pediatrics
November 2009, VOLUME124 /ISSUE Supplement 2

Alveolar Macrophage Phagocytosis Is Impaired in Children With Poorly Controlled Asthma

  1. James R. Banks, MD and
  2. Timothy Andrews, MD
  1. Arnold, MD

Fitzpatrick AM, Holguin F, Teague WG, Brown LA. J Allergy Clin Immunol. 2008;121(6):1372–1378

PURPOSE OF THE STUDY. Because alveolar macrophages (AMs) are important in innate immunity, evidence was sought that AM phagocytosis might be impaired in poorly controlled asthma.

STUDY POPULATION. Children 5 to 17 years of age underwent bronchoscopy with bronchoalveolar lavage for clinical indications ranging from poor asthma control despite maximal inhaled corticosteroid (ICS) doses to suspected aspiration, suspected atypical infection, or confirmation of habitual cough or vocal cord dysfunction. A control group consisted of healthy, nonsmoking adults. Poorly controlled asthma was defined by ≥12% forced expiratory volume in 1 second reversibility with bronchodilator and daily asthma symptoms requiring bronchodilator use on ≥5 of 7 days. Severe disease was defined by baseline forced expiratory volume in 1 second <80% of predicted and asthma-related hospitalization within the past year. Pediatric subjects had received ≥8 weeks of ICS treatment.

METHODS. Bronchoalveolar lavage fluid AMs were isolated from 12 children with moderately severe asthma, 16 children with severe asthma, 10 children without asthma treated with ICS for chronic cough, and 10 healthy adults. AMs were stimulated with lipopolysaccharide and exposed to fluorescein isothiocyanate-conjugated inactivated Staphylococcus aureus. Phagocytosis was quantified by using a phagocytic index (PI) calculated from the percentage of phagocytic cells multiplied by the relative fluorescence units (RFU) of S aureus per cell. Apoptosis was determined from the percentage of cells positive for poly(adenosine diphosphate-ribose) polymerase.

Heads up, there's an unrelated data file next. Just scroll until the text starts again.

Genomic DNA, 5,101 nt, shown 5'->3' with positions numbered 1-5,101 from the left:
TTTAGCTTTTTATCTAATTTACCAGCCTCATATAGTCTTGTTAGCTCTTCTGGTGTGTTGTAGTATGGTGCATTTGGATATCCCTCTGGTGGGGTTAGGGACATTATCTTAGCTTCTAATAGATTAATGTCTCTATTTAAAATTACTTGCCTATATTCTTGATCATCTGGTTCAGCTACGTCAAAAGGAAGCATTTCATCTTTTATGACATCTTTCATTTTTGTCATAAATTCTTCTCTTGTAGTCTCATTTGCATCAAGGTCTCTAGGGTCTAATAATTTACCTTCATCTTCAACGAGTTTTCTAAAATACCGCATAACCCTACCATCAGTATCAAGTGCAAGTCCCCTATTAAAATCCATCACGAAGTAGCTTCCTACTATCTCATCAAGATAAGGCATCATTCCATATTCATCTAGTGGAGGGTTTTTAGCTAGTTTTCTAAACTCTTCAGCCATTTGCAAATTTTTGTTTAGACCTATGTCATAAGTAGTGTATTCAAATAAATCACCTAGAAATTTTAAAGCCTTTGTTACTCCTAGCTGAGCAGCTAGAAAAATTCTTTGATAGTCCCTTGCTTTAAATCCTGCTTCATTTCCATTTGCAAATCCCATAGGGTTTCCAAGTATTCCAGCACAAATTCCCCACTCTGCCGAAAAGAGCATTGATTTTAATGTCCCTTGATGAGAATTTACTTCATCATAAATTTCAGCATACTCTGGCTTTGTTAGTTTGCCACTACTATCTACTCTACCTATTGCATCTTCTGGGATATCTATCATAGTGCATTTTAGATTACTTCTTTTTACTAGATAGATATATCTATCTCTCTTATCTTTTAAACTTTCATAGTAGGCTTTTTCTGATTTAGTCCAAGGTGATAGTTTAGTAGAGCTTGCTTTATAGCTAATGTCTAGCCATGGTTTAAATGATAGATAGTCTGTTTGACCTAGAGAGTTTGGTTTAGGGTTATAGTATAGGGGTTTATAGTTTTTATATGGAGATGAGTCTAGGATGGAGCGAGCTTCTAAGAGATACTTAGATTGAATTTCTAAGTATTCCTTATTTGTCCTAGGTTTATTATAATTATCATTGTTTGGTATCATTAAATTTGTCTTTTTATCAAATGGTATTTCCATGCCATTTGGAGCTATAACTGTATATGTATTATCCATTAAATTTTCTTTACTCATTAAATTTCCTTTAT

RESULTS. Phagocytosis, as measured by unstimulated PI, was decreased in children with asthma (healthy control: 9330 ± 3992 RFU; chronic cough: 9042 ± 5976 RFU; moderate asthma: 4361 ± 2536 RFU; severe asthma: 3153 ± 1886 RFU; P < .001). PI was unchanged in all groups with lipopolysaccharide stimulation. Children with severe asthma also had increased apoptosis in both unstimulated and stimulated states (P < .001), which correlated with PI. The degree of corticosteroid treatment did not correlate with PI.

CONCLUSIONS. AM function is compromised in children with poorly controlled asthma, as characterized by decreased phagocytosis and increased apoptosis, and might account for the aberrant response to respiratory infection commonly seen in this population.

REVIEWERS COMMENTS. The most-severe impairment in phagocytosis occurred in the children with the most-severe asthma. In practice, clinicians treating children experiencing exacerbations of already severe asthma are usually left with the question: is it all asthma, or is there lower respiratory infection to monitor and/or to treat? Although this study used a bacterial microbial stimulus, it is well known that innate AM activation is also important for clearance of respiratory viruses. Various studies suggested that the respiratory burst of AMs might be impaired in patients with asthma, resulting in decreased microbe killing. Additional study regarding the dynamic relationships between the respiratory burst and phagocytosis in the population with asthma is needed.